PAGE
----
I am 50 years old and looking at a major career change. I have wasted most of my adult life at a soulless job that has provided for me and my family. In that regard, I am grateful and fortunate. However, I have always been passionate about animals and the environment. I have suffered from low self-esteem for quite a while and was never confident enough to pursue my passions. In any case, the support and encouragement of my soulmate and wife has me going in the right direction.
That being said, I am anxious about waiting until I have the knowledge and tools required to be a champion of the environment as a career. I understand that I need an education, but I have such a strong sense of urgency. Continuing to toil at my 9-to-5 while the home I love hurtles toward ruin is an unbearable thought. I have wasted enough time and want to contribute more sooner, rather than later.
I am still the major earner for my family, but taking a pay cut is something I am willing to do. What careers related to environmental conservation, sustainability, or preservation, are more open to entry-level positions with little-to-no experience or education? Landscape architecture. Urban planning. I am really open to many things. Ultimately, I want to be a vehicle for positive change seven days a week, 24 hours a day, not just in my time away from my empty job.
— Paul in Wayne, New Jersey
Which industry do you work in now?
I am a credit analyst, so it falls under finance. Completely not me. The twists and turns of life brought me there. So I have no work experience, only personal life experience.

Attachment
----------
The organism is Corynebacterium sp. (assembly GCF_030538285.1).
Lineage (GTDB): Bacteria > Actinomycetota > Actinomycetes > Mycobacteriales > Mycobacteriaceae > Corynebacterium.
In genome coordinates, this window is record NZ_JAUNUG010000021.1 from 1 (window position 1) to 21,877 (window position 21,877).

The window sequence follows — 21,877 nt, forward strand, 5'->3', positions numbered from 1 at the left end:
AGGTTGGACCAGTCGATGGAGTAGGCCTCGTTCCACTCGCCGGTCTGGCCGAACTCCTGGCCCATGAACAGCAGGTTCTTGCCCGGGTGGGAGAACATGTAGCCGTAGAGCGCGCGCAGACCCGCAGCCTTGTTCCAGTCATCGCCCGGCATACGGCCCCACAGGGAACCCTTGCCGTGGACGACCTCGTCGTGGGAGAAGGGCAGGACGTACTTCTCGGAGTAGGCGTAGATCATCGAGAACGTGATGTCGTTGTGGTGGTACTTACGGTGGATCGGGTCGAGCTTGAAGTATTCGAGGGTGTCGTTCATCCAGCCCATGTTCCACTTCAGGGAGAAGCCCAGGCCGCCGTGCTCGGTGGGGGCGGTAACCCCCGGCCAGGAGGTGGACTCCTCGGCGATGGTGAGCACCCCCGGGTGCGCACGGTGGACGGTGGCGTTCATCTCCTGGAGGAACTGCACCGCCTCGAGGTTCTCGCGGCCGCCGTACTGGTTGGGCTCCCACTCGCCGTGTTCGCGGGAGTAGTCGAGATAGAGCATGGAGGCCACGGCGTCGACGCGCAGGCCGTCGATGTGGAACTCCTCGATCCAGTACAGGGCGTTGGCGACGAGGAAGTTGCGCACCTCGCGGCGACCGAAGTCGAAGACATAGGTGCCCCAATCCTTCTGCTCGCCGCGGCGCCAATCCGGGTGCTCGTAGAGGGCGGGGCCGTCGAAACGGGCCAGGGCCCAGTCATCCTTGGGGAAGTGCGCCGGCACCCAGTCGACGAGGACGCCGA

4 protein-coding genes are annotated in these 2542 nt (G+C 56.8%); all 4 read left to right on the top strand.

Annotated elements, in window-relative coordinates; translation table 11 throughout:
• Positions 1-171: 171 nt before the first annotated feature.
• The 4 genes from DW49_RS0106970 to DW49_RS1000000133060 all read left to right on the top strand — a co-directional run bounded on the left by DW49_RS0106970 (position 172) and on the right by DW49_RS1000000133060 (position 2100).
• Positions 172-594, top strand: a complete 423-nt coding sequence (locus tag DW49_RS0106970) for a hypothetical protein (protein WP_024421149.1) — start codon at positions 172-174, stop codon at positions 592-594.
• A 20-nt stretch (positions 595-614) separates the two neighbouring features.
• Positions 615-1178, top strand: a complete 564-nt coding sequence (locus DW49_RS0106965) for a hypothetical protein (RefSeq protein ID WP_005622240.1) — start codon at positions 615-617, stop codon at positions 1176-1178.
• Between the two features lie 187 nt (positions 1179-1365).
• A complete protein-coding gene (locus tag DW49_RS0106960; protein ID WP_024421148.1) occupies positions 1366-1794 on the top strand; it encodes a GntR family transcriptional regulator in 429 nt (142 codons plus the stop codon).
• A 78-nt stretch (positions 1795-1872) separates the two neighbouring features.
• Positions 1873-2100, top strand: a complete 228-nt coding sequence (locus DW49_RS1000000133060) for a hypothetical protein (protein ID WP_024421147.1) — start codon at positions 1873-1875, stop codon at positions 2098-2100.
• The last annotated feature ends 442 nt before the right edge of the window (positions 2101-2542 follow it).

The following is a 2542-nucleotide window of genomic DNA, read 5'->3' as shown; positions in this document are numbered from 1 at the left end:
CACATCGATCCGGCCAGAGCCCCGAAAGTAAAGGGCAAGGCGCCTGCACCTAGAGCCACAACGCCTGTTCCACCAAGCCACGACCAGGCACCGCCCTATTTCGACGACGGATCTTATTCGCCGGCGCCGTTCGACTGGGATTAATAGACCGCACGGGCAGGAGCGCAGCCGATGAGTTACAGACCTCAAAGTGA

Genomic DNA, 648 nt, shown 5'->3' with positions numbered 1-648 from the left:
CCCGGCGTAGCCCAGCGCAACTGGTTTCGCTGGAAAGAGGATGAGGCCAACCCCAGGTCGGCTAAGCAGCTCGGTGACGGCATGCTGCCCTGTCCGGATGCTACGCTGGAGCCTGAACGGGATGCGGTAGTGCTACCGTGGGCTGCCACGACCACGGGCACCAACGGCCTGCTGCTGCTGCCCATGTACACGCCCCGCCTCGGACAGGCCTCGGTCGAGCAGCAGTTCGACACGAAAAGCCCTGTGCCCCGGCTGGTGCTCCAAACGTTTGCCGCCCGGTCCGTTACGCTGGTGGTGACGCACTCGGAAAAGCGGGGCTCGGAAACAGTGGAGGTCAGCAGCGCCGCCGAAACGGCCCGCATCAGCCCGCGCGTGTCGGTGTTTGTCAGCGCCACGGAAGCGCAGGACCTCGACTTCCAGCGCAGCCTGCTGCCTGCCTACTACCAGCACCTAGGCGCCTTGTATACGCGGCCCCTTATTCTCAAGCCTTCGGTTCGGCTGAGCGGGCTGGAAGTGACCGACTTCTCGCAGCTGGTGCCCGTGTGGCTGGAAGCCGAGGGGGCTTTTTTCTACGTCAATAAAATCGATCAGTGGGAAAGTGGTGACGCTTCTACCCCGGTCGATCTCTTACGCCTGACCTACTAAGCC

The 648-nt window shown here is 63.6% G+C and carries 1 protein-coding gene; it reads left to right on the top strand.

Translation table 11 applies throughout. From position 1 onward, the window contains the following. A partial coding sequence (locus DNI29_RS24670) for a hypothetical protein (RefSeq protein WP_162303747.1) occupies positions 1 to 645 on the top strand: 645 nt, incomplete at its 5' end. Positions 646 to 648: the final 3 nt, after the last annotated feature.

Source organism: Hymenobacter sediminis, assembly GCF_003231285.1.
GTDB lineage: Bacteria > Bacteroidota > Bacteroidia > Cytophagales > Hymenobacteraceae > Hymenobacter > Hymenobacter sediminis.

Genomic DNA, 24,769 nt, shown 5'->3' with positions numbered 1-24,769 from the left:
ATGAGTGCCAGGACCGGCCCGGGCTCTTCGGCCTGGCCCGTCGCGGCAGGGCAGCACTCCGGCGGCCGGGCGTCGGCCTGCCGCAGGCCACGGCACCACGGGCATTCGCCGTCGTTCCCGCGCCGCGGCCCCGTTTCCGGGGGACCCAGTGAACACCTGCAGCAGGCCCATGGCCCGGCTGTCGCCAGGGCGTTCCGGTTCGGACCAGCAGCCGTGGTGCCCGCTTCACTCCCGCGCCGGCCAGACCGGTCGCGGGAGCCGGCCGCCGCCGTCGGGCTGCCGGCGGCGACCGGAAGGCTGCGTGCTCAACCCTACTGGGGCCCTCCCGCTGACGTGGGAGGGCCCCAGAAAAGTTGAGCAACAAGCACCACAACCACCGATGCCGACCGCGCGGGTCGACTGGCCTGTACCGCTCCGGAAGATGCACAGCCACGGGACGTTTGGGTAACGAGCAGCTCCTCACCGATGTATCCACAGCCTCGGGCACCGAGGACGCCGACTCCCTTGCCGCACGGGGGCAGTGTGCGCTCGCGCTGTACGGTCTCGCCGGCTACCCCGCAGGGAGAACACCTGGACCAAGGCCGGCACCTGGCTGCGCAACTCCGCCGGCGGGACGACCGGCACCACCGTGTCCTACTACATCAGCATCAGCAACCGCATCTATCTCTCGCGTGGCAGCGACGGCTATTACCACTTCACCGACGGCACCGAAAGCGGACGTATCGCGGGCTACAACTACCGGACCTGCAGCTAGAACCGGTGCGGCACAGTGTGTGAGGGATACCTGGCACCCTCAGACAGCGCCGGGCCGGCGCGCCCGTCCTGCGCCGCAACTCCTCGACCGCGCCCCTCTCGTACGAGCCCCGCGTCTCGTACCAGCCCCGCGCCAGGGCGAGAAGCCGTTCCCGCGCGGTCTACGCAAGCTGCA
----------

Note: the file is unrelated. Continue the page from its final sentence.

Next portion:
To help answer your question, I spoke with three people: Lisa Yee-Litzenberg, a green career coach; Duke University’s Katie Kross, author of the book “Profession and Purpose: A Resource Guide for MBA Careers in Sustainability”; and 39-year-old career-switcher Tim Ellis, a one-time rave DJ, freelance writer, Bernie Sanders presidential campaign staffer, gym technician, and bond analyst who is now a senior organizer for Leadnow, a nonprofit citizen advocacy organization in Canada. For anyone who wants to make a career change to the environment or sustainability, they offered a wealth of tips — and some homework, too.
Step one: Assess your existing skills
You call your job “soulless” and “empty” and worry that you’ve wasted your adult life. I gently encourage you to give yourself some credit. At a minimum, as you say, you’ve managed to support yourself and your family. That counts.
You’ve also almost certainly picked up skills that could serve you in a second career focused on the environment. If you can stomach it, finding a new use for your existing skill set and educational background is likely the quickest path to making a switch: “Ideally, if possible, you would want to build on your foundation,” Yee-Litzenberg says.
Ellis, for example, found that the event-planning skills he learned while working as a DJ translated well to his work on the Bernie Sanders campaign. And the political organizing experience he gained working for Sanders set him up for his current role at an advocacy organization.
As a credit analyst, you probably have developed skills in accounting, computing, quantitative analysis, documentation, and risk analysis. What about “soft” skills, like managing your time, working with a team, or conflict resolution? Take some time to reflect and write down a list of the skills you’ve gained over the years.
Now consider which, if any, you’d be interested in using to help the planet. “The scale of the climate challenge is so massive — we need all hands on deck,” Kross says. “We need every potential skill set.”
That includes quantitative and finance skills. Yee-Litzenberg points to the field of conservation finance, for example, where people work to raise and manage money to protect the natural world. Solar firms are hiring financial analysts. And major corporations are increasingly disclosing their environmental, social, and governance-related financial risks, which means they need employees to help them do that, Kross says.
Next, think about the type of organization where you’d like to work. When she’s advising MBA students at Duke, Kross distinguishes between sustainability roles and sustainability organizations.